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lunes, 8 de mayo de 2017

A Mexican Governor’s Race Carries Presidential Implications

A Mexican Governor’s Race Carries Presidential Implications


Teotihuacán en Línea. The New Cork Times By Kira Semplemay. Andrés Manuel López Obrador, leader of the leftist National Regeneration Movement in Mexico, is a front-runner in early polling for next year’s presidential election.
The allegations have been flying fast in the bitter campaign to lead Mexico’s most populous state. Vote buying. Payoffs. Alliances with rogues. The illegal use of public funds. The flexing of Mafia-style muscle.
In other words, it’s business as usual in the State of Mexico, where control of the governor’s office, up for grabs every six years, is the biggest prize of all state contests.
The outcome of the race has long been considered a bellwether for the presidential election, providing the victorious party with momentum, campaign money and political influence over the largest state in the country. And this year that seems especially true.
For more than 80 years, the governor’s office in the State of Mexico has been under the control of the centrist Institutional Revolutionary Party, or P.R.I. And with each victory, the party has reaffirmed the state as its central political bastion. Its candidate won the last election, in 2011, with more than 61 percent of the vote.
But this year, the race is shaping up to be perhaps the closest ever, possibly foreshadowing a similarly tight contest next year in the race to succeed President Enrique Peña Nieto, a member of Institutional Revolutionary Party.
His deeply unpopular tenure, limited to a single six-year term by Mexican law, is weighing heavily on the party’s bid to retain both the State of Mexico governor’s office and the presidency.
That the Institutional Revolutionary Party is fighting for its life in the State of Mexico is even more significant because Mr. Peña Nieto is a native of the state and was its governor before winning the presidency.
But unbridled corruption, weak economic growth, soaring violence and the government’s own halting response to President Trump’s aggressive stance toward the country have eroded support for the Mexican president and his party, helping the political opposition improve its chances at the polls.
The biggest beneficiary so far, it appears, has been the leftist National Regeneration Movement, or Morena, led by the populist agitator Andrés Manuel López Obrador. He has tried to harness nationalist animus toward Mr. Trump by criticizing Mr. Peña Nieto’s handling of the American president and casting himself as a strong defender of Mexican sovereignty.
Mr. López Obrador, 63, is a front-runner in early polling for next year’s presidential election, and his momentum has helped to advance his party’s candidates at the regional level.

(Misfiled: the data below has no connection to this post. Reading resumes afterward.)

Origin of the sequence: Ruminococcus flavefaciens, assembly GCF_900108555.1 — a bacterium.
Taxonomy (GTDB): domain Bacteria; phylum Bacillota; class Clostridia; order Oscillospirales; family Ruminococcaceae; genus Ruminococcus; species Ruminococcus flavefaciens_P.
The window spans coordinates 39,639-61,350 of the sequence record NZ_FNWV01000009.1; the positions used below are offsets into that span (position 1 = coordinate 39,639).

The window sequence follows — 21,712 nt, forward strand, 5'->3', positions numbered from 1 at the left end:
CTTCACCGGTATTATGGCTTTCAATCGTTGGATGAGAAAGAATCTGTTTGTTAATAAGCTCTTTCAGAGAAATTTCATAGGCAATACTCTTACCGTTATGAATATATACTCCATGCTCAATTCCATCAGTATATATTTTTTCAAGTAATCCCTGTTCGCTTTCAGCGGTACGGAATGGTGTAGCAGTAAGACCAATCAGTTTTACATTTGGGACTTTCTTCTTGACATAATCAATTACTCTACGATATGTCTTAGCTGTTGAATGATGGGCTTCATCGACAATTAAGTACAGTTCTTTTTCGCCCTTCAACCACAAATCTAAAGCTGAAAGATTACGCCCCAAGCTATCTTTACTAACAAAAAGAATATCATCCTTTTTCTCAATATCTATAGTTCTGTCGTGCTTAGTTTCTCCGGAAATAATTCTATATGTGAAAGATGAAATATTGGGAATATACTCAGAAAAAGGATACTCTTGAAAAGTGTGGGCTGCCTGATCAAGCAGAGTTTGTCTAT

In the State of Mexico campaign, two polls released late last month showed his party’s candidate, Delfina Gómez Álvarez, 54, taking a thin lead over the Institutional Revolutionary Party’s candidate, Alfredo del Mazo Maza.
The election is on June 4. Campaigns for governor are also being waged in the states of Coahuila and Nayarit, but in the State of Mexico the stakes — and the spoils — are far greater.
“It would be a big, big, big loss for the P.R.I.,” said José Merino, a political analyst in Mexico City. The impact of a defeat on the party’s bid to retain the presidency could be profound, he said.
“It wouldn’t be checkmate, but it would be check,” Mr. Merino said.
The State of Mexico wraps around Mexico City and has absorbed most of the capital region’s stunning population growth in recent decades. It is in some ways a microcosm of the country, embodying its extreme socioeconomic contradictions.

“It’s a very, very diverse state,” said Vidal Romero, head of the political science department at the Autonomous Technological Institute of Mexico. “It has places with a lot of wealth — individuals, companies, industries — and it has places with enormous poverty.”
The state is home to more than 16 million people, about 14 percent of the nation’s population, and its economy ranges from manufacturing to commerce to agriculture, its landscape from mountains to slums.
Like the nation as a whole, the State of Mexico has also been wrestling with rising violence and unremitting corruption, which Mr. del Mazo’s opponents have used to bludgeon him and his party.
They have also cast him as the epitome of political privilege, a person whose victory at the polls would only perpetuate the clubby, dynastic control of the nation’s most powerful offices. In addition to being the son and grandson of former State of Mexico governors, Mr. del Mazo is Mr. Peña Nieto’s cousin.
To drive that point home, Josefina Vázquez Mota, 56, the candidate of the conservative National Action Party, regularly refers to Mr. del Mazo as “the president’s cousin” in lieu of his name


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